Mohammed's Heart Surgery


Thumbnail: 
Mohammed
Age: 
1
From: 
the Gaza Strip

Next Step: Move Heart from Right to Left Side

Posted on Fri, 11/09/2007 - 00:00 by Autumn_Ridley

As we were turning the corner to Mohammeds house, his father was waiting for us on the street. After he greeted us, his next words were words of thankfulness and appreciation. As I entered the main sitting area of Mohammeds house I was greeted by Mohammeds grandmother, Mohammed's mother and Mohammed. On this visit it was wonderful to see a healthier Mohammed, not like my first visit. This visit Mohammed was smiling and had a wonderful color to his skin. My first visit he was blue and without a lot of movement or sound. Mohammed's father once again thanked Shevet Achim for their help and was grateful that his son was still alive. He was grateful that Mohammeds hospital visit wasnt for a month or two, he said, because he couldnt stand his family being separated for that long of a period.

As I held Mohammed I could feel his heart beating very hard on the right side of his small frame. I observed his fingernails--there is still a little bit of blue color but a lot better than before. I explained to his mother that the next operation for Mohammed is going to be very difficult. They will switch his heart from the right side to the left side. The family is anticipating this day. They know it will be difficult but they are ready for Mohammed to be completely well.

As each day passes I pray that Mohammed will grow stronger and healthier. May the good work that was started a few weeks ago be completed. Please continue to pray for Mohammed. He will have a minor surgery in Gaza on Sunday thats not related to the heart. He still has a surgery or two ahead of him, so please keep him and his family in your prayers.


Home to Rejoice Over a Son Restored

Posted on Fri, 10/26/2007 - 00:00 by David_Hartman

There was a definite excitement in the air as I entered Mohammad's room at Wolfson Medical Center today. The doctors had given their initial okay after Mohammad had achieved the results they were waiting for and now he and his mother could go home! Telephone calls to their family in Gaza had been made and Shevet had been called by the hospital staff requesting transportation. All that was missing was the doctor's report, along with his signature. The minutes ticked by in anticipation of his arrival. Minutes seemed like hours to this anxious mother. Their departure had been postponed several times already this week and she was hoping this would not be the case again.

Her relief was so evident, as she watched the doctor enter the area where they were! She and her son were going home! Once the papers and final instructions had been given, the journey to Gaza began. There were sweet goodbyes between the mothers that had become friends as they experienced like situations with their children.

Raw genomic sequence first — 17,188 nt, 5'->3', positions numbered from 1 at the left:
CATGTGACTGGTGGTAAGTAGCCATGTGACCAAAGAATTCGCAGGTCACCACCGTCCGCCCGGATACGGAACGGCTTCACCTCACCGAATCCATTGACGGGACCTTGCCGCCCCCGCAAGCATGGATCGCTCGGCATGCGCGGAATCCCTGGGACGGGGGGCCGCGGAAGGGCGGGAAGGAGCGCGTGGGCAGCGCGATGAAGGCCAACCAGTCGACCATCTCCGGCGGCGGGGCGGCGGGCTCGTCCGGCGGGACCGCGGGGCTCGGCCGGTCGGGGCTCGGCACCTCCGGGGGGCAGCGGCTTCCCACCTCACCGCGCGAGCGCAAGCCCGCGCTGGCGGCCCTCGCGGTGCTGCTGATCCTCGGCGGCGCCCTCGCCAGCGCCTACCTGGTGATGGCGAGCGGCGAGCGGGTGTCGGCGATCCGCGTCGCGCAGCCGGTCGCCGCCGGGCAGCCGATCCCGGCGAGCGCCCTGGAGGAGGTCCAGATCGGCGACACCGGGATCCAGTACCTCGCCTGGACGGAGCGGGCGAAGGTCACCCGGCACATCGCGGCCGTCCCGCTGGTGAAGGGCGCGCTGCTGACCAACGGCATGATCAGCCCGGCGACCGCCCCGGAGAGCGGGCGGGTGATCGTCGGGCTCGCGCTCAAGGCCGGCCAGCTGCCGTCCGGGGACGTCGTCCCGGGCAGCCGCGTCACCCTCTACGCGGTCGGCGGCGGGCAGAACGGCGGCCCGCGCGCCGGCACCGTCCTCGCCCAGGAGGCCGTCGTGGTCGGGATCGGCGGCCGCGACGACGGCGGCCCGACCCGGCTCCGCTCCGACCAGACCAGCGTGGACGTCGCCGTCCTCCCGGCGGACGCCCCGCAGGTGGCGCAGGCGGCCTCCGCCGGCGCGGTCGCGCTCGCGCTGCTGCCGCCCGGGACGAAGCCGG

During the hour-long trip, she began to share how she had two sons, Hussein (13 years of age) and after a long time of inability, she had given birth to Mohammad (the son in her arms) now being the younger son at 3 months of age. He had been born with a serious heart defect. She went on to say that they had tried to bring him for treatment many times, each time somehow coming against a wall of being allowed to clear Israeli Security clearance. When it did happen they were very shocked, yet ecstatic, that Mohammad may have a chance to live and not die. She continued her story by saying that when she and Mohammad arrived at Wolfson, the doctors, in making their examinations, had diagnosed that instead of a normal child's blood oxygen content being at 90-95%, Mohammad's was at 20%. They then broke the news to her that the procedure they needed to do on Mohammad was a very difficult one and she should prepare herself for the worse, because his chances for survival were very slim.

Now as she looked down at her baby, she smiled as she said that when he came, he was so blue in color, but now he was so lovely with his beautiful coloration of normal skin tones. She was beaming! Her next statement was a quote that makes what we do so worthwhile. She said, "I owe the life of my child to the Jewish doctors! Thanks Be to God!"

In answer to my question, she shared that there would be a large gathering at her house tonight as family, friends and neighbors would arrive to see the result of her time in Israel. One could tell, just by her countenance, that she would have a wonderful story to tell and would enjoy telling it over and over again.

As we arrived at the border, we went together through the process of security clearance. Once that was accomplished, we said our goodbyes. She and Mohammad began to walk away, but after a few steps, she turned and looked me straight in the eyes and after a short pause she said, "Thank You All for what you have done!" With that, she turned and headed toward her side of the border, escorted by an Israeli soldier carrying her luggage. It was easy to see, she would never forget the people, nor the God, that were responsible for the miracle she now coddled in her arms.

May the Lord God of the Universe be glorified!!


Home Must Wait

Posted on Thu, 10/25/2007 - 00:00 by Autumn_Ridley

As I walked into the childrens ward I didnt find all
of the Gaza patients happy as I had expected. Today I found out that Mohammed would not be traveling back home. The past few days he hasnt been eating like he should and the doctors are concerned for him. They want him to start eating regularly and gain a little bit of weight. Also, Dr. Sherry told me that they have been running blood work on him and that some of the results are abnormal. They are going to run some more tests in the morning to see what is going on with him. As I sat with Mohammed's mother today she was tired, angry and frustrated. She told me that her husband was so upset from the news that he slammed down the phone on her. She had her heart set on going home today and she wasnt very happy. So as I sat with her one of the other Gaza mothers came into the room and we all were talking. We were trying to get Mohammed to eat so one of the mothers went and took a syringe and fed him little by little. We were so happy to see him eating a bit. Please pray that Mohammed will gain the weight he needs, will continue to eat and that they can figure out what is going on with his blood work. Also, pray for his parents. They have been through a lot the past few months with him and they are very tired.


Hoping To Go Home Tomorrow

Posted on Wed, 10/24/2007 - 00:00 by Autumn_Ridley